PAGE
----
But then, when you use the cost of running our legislative branch as the key variable for analysis, you get troubled. Our legislators totaling “10,922 across the three tiers of government” incur about the second highest per capita remuneration costs globally. Is it worth it? Go Figure! What has happened is that just like our budget, we no longer benchmark policies and outcomes, relative to expenses. Then again, in our situation where there’s dire poverty and we are incrementally inching into a debt trap; it becomes easy to ask as Prof. Ojuwu did; if the “Cost of lawmaking is crowding out public funds otherwise meant for the provision of services to key sectors like education and health.”

We also confront some aberrations, which we must acknowledge. We are happy to be a democracy, but one in which the cost and delivery of good governance dividends when compared to that of a benevolent dictatorship, do not add up. We are informed that “democratic governance is not a prerequisite for the presence of material development in a society”; yet we seek to enjoy such benefits including enrichments. What skews our appreciation of cost-benefit analysis is that the perceived benefits are marginal and the trickle down hardly obvious. Which leads me to some irreverent questions: What is to be preferred, a non-democracy like Singapore that delivers dividends of good governance, or a democracy like ours that remains in the lurch? Is democracy good, just for its sake and name, even when it fails to uplift the economically and politically disenfranchised? Is the high cost of running an elite-dominated democracy worth it?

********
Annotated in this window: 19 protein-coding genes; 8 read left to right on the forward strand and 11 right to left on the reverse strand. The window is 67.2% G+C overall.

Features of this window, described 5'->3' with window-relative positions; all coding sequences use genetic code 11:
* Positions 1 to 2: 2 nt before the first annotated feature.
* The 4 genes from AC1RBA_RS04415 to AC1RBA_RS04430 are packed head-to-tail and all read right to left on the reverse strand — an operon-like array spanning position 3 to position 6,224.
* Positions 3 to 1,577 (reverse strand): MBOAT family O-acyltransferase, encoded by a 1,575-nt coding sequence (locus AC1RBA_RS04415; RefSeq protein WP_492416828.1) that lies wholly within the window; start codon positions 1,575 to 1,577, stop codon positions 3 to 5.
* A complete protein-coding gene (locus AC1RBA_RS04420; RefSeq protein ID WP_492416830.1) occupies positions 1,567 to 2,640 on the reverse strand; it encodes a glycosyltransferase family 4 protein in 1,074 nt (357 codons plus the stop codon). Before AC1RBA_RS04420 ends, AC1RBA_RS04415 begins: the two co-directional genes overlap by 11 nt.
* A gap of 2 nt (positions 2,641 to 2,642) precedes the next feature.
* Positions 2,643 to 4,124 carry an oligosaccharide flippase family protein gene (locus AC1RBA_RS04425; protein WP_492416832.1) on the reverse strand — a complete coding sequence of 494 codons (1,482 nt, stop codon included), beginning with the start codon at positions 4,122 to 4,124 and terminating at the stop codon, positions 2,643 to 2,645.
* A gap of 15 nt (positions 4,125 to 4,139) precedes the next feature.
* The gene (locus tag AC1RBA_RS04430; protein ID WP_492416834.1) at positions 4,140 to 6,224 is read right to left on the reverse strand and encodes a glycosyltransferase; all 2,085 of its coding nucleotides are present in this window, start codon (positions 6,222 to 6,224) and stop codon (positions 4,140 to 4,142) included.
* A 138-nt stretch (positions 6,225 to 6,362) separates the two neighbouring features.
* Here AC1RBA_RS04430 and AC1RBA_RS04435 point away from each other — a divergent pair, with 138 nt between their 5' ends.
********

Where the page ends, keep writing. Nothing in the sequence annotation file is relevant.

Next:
The ratio of Nigerian lawmakers to national population of 170 million is 1:16,000. So, in a country where one lawmaker cost the nation XYZ amount per annum, which is larger than the cumulative earnings of the 16,000 people at the bottom of the employment totem pole, we have both a perception and real problem. Whereas the country is in economic dire straits, but the cost of governance is spiraling high we surely have a problem. Where we know for fact that the budget of running the national Assembly leapfrogged from N6.02 Billion in 1999 to N150 billion before decreasing to N120billion in 2015, an increase of 403%, we are on the threshold of recklessness. Unquestionably, the rise is far greater that the rise of benchmark oil prices, from which we singularly derive most of our revenue.